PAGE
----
One of the Four Questions we ask at Passover is about dipping food. On all other nights, the question goes, we don’t dip once. Tonight, we dip twice.
Not in our home. Here, we dip all year ‘round. We started doing this to encourage the kids to eat their vegetables. We kept doing it because why should the kids get all the tasty dips?
Dipping is Traditional in Many Cultures
As a kosher caterer, we incorporate parve dips with many of our brunch and lunch menus. People love them. The bowls come back swept clean and we always make sure to have extra dip.
Most of us Jews date our ancestry to the Middle East, where people dip morning, noon, and night. It’s a way to share food; traditionally, it was done among close friends and to indicate your regard for another person. Today, we share pass around dips like salsa while watching sports and movies. In fact, salsa—also a topping—is the #1 condiment used in North America.
Passover isn’t the only time we dip. We dip challah and apples into honey on Rosh Hashanah to symbolize our hope for a sweet year.
You’ll find dips used just about everywhere in the world, from just about every culture.
- Sushi should be dipped very lightly in soy sauce, says Tokyo sushi Chef Naomichi Yasuda, just enough for a taste of it. No dunking! It’s also OK to eat rolls wrapped in seaweed with your fingers, but sushi should be eaten with sticks. Wasabi is supposed to be added to the top of the fish, not the soy sauce although this is very common now outside Japan.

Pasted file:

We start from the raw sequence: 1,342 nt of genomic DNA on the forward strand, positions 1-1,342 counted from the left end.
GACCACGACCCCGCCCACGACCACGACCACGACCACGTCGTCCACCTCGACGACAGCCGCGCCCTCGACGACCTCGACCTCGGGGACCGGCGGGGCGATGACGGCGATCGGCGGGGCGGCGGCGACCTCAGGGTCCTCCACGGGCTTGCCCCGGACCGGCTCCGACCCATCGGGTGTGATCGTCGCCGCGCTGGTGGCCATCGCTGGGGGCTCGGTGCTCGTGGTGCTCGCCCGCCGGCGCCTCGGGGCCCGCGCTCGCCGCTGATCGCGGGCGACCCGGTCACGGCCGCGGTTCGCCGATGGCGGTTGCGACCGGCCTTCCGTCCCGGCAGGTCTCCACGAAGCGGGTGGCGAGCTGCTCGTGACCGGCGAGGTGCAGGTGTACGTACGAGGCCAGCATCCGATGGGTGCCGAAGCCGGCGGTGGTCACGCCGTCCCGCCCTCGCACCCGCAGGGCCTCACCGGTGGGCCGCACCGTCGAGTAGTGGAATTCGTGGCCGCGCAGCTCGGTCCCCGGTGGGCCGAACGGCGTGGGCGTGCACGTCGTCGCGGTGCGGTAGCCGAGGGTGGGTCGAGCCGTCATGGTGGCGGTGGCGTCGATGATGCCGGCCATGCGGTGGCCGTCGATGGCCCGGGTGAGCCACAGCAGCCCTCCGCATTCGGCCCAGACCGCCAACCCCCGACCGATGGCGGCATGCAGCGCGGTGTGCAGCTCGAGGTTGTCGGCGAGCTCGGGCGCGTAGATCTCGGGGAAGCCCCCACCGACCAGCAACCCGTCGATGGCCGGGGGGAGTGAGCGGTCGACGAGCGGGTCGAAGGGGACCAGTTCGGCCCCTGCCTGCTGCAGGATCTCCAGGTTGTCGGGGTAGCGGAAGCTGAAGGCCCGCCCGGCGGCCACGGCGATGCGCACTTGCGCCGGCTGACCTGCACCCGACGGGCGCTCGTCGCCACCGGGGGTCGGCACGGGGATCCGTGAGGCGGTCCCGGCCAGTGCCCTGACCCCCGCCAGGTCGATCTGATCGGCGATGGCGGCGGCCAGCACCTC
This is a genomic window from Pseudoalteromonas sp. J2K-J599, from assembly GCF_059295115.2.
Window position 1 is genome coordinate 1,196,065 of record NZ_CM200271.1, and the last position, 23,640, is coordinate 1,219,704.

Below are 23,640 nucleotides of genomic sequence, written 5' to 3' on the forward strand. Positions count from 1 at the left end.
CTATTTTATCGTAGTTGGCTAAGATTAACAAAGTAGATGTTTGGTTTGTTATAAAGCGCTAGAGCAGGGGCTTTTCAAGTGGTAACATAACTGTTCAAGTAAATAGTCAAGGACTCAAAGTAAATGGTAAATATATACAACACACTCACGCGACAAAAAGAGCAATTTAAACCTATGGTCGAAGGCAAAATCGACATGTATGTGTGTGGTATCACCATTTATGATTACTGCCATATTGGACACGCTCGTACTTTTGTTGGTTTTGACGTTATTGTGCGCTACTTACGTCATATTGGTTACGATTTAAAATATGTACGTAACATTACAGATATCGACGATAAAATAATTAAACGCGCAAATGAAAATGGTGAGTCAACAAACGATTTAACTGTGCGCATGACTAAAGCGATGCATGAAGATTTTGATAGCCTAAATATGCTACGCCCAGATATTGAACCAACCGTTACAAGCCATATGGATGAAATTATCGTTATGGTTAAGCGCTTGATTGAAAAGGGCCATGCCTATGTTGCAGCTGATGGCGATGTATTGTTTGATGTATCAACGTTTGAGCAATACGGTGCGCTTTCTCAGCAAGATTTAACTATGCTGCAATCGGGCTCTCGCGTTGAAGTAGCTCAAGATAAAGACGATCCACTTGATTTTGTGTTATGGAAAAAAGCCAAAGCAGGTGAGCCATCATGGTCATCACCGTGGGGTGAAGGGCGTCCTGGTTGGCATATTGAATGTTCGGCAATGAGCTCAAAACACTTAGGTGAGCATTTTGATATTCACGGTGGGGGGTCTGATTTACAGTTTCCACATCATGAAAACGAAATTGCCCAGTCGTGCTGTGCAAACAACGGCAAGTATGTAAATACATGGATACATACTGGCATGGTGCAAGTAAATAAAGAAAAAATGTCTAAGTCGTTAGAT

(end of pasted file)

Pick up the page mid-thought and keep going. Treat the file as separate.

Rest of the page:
Is there such a thing as kosher sushi? Yes! Mitzuyan Kosher Catering offers a kosher sushi and sashimi boat station as one of our many kosher catering options.
- Thai and Indian cuisine are served with a variety of dips, including satay, chutney, pickle, and chili sauces.
- Greeks are famous for their tzatziki and eggplant dips.
- North Africa shares Middle Eastern culture and you’ll find duqqa, a dip made from different herbs and spices found in Egypt, and dipping soups further south on the continent. Many Indian dips are also popular in Africa.
- French dip, however, isn’t French. The French prefer light sauces to cover their food.
If You Can Hold It, You Can Dip It
Just about any food can be dipped, from bitter herbs to chips. Vegetables are a popular item to dip. As long as you can hold it with your fingers or spear it on a fork, it’s a candidate to dip.
Don’t confuse dipping food with dunking it, like donuts or Oreos. You want to saturate what you dunk, but lightly season what you dip unless you really dislike the food you’re dipping (see the reference to vegetable and kids above). And in the immortal words of Seinfeld, you can’t double-dip into a common bowl. “It’s like putting your whole mouth into the bowl!”
Try this recipe from Tori Avey for toum, a Middle Eastern garlic-based dip. It’s perfect for any meal, including a Seder.
- 3-1/2 – 4 c chilled sunflower or canola oil (saffron oil for Passover)
- ½ c peeled garlic cloves
- ½ c lemon juice
- ½ c ice water
- 1-3/4 t salt
- Chill oil in freezer
- While it’s chillin’ in there, remove the ends of the garlic cloves, split in half, and take out green layers inside
- Combine cloves salts, ¼ c lemon juice and ¼ c ice cold water in a food processor
- Process until smooth, turn off, and scrape sides of processor with a spatula
- Turn processor back on and drizzle chilled oil through the top as slowly as possible*, one cup at a time; after each cup, add 1 T each of lemon juice and cold water
- Stop and scrape the sides of processor as needed; make sure it doesn’t overheat or the sauce will separate
- Add oil until you have a texture you like; final result should be like soft mayonnaise
- Store refrigerated in an airtight container
- Makes 5 cups and can last about 4 weeks